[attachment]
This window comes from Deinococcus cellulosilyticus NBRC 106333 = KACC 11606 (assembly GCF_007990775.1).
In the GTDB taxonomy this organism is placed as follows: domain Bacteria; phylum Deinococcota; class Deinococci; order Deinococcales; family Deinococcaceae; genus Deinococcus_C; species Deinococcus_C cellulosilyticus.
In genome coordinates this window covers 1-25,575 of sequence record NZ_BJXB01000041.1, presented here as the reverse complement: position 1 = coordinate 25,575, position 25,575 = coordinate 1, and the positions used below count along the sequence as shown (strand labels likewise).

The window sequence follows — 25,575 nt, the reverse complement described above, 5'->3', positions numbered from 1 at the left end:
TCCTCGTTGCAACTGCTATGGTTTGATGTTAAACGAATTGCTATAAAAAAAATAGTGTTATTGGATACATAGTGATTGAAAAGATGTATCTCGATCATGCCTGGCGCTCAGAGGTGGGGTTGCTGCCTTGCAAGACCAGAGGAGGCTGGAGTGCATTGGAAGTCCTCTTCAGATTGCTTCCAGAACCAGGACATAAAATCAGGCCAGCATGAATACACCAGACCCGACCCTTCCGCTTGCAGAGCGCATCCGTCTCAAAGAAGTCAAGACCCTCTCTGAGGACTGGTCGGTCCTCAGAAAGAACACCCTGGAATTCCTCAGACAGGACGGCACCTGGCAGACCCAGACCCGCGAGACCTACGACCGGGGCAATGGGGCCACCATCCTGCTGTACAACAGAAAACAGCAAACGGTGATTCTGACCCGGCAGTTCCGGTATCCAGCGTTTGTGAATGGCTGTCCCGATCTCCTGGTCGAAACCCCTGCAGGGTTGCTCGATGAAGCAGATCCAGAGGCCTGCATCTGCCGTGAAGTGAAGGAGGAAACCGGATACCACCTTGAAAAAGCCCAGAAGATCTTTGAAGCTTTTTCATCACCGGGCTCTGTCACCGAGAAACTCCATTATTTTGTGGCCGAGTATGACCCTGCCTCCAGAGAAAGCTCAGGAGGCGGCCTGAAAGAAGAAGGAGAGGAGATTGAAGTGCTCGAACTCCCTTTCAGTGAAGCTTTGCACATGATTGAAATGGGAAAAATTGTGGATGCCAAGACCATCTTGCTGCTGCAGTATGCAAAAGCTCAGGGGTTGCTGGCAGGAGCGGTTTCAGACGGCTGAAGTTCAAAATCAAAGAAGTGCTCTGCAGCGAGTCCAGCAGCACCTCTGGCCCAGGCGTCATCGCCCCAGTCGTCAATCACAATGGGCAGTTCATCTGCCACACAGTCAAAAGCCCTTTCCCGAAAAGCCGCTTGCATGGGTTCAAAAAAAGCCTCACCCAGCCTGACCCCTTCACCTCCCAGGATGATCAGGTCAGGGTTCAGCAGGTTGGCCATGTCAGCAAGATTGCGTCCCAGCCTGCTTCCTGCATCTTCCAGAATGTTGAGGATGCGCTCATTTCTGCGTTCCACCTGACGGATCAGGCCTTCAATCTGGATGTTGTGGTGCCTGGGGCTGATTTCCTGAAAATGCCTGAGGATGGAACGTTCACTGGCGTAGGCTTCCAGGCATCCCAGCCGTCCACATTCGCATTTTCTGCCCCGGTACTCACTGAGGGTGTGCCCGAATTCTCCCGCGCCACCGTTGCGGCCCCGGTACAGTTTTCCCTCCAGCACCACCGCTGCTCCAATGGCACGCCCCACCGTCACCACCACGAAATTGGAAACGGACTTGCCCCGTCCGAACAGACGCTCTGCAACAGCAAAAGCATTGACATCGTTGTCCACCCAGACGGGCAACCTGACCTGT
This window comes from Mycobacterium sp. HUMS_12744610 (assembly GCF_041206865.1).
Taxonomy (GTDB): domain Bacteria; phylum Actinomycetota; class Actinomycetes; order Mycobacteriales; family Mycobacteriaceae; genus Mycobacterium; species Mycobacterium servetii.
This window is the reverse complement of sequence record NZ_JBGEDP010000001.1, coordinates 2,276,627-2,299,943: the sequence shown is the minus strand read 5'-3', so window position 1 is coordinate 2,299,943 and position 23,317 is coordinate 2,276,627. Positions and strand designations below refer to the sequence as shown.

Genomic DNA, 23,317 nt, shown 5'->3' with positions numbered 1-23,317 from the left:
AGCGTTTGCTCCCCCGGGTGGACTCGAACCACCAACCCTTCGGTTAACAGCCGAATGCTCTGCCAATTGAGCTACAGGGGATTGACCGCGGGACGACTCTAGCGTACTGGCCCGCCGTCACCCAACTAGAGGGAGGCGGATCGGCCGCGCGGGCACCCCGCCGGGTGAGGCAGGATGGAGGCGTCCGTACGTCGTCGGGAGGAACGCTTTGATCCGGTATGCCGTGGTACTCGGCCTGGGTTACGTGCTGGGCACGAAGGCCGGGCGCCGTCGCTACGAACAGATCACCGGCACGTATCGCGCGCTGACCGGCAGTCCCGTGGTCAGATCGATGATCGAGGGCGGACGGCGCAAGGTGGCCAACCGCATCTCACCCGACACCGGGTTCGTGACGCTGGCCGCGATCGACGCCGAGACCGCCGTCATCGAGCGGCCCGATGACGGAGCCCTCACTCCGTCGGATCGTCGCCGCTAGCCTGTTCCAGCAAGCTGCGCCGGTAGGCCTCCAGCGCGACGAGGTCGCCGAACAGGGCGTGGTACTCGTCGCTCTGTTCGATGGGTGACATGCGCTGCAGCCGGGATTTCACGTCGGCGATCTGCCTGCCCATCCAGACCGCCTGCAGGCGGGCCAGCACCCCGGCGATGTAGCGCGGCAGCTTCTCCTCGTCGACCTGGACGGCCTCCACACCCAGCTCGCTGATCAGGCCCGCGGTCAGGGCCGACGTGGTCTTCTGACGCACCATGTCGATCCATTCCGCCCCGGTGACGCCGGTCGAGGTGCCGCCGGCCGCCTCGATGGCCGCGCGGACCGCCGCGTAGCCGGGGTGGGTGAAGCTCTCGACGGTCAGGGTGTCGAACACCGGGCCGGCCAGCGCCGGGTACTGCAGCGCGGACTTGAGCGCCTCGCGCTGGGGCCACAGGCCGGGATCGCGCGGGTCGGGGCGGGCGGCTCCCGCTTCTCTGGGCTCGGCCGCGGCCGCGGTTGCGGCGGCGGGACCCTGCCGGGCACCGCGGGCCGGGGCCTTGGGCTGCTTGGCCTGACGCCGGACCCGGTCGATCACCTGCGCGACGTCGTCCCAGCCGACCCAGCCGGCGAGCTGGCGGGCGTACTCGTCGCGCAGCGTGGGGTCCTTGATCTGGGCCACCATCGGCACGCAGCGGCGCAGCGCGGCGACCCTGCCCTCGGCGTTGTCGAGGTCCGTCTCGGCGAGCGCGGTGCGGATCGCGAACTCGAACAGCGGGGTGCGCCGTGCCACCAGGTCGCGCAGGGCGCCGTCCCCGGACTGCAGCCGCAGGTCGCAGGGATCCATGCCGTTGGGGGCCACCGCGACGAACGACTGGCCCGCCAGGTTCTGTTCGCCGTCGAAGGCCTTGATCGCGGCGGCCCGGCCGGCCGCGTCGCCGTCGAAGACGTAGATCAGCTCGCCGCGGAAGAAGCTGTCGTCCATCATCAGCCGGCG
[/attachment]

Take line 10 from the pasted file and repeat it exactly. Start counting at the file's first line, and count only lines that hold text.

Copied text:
AGCGTTTGCTCCCCCGGGTGGACTCGAACCACCAACCCTTCGGTTAACAGCCGAATGCTCTGCCAATTGAGCTACAGGGGATTGACCGCGGGACGACTCTAGCGTACTGGCCCGCCGTCACCCAACTAGAGGGAGGCGGATCGGCCGCGCGGGCACCCCGCCGGGTGAGGCAGGATGGAGGCGTCCGTACGTCGTCGGGAGGAACGCTTTGATCCGGTATGCCGTGGTACTCGGCCTGGGTTACGTGCTGGGCACGAAGGCCGGGCGCCGTCGCTACGAACAGATCACCGGCACGTATCGCGCGCTGACCGGCAGTCCCGTGGTCAGATCGATGATCGAGGGCGGACGGCGCAAGGTGGCCAACCGCATCTCACCCGACACCGGGTTCGTGACGCTGGCCGCGATCGACGCCGAGACCGCCGTCATCGAGCGGCCCGATGACGGAGCCCTCACTCCGTCGGATCGTCGCCGCTAGCCTGTTCCAGCAAGCTGCGCCGGTAGGCCTCCAGCGCGACGAGGTCGCCGAACAGGGCGTGGTACTCGTCGCTCTGTTCGATGGGTGACATGCGCTGCAGCCGGGATTTCACGTCGGCGATCTGCCTGCCCATCCAGACCGCCTGCAGGCGGGCCAGCACCCCGGCGATGTAGCGCGGCAGCTTCTCCTCGTCGACCTGGACGGCCTCCACACCCAGCTCGCTGATCAGGCCCGCGGTCAGGGCCGACGTGGTCTTCTGACGCACCATGTCGATCCATTCCGCCCCGGTGACGCCGGTCGAGGTGCCGCCGGCCGCCTCGATGGCCGCGCGGACCGCCGCGTAGCCGGGGTGGGTGAAGCTCTCGACGGTCAGGGTGTCGAACACCGGGCCGGCCAGCGCCGGGTACTGCAGCGCGGACTTGAGCGCCTCGCGCTGGGGCCACAGGCCGGGATCGCGCGGGTCGGGGCGGGCGGCTCCCGCTTCTCTGGGCTCGGCCGCGGCCGCGGTTGCGGCGGCGGGACCCTGCCGGGCACCGCGGGCCGGGGCCTTGGGCTGCTTGGCCTGACGCCGGACCCGGTCGATCACCTGCGCGACGTCGTCCCAGCCGACCCAGCCGGCGAGCTGGCGGGCGTACTCGTCGCGCAGCGTGGGGTCCTTGATCTGGGCCACCATCGGCACGCAGCGGCGCAGCGCGGCGACCCTGCCCTCGGCGTTGTCGAGGTCCGTCTCGGCGAGCGCGGTGCGGATCGCGAACTCGAACAGCGGGGTGCGCCGTGCCACCAGGTCGCGCAGGGCGCCGTCCCCGGACTGCAGCCGCAGGTCGCAGGGATCCATGCCGTTGGGGGCCACCGCGACGAACGACTGGCCCGCCAGGTTCTGTTCGCCGTCGAAGGCCTTGATCGCGGCGGCCCGGCCGGCCGCGTCGCCGTCGAAGACGTAGATCAGCTCGCCGCGGAAGAAGCTGTCGTCCATCATCAGCCGGCG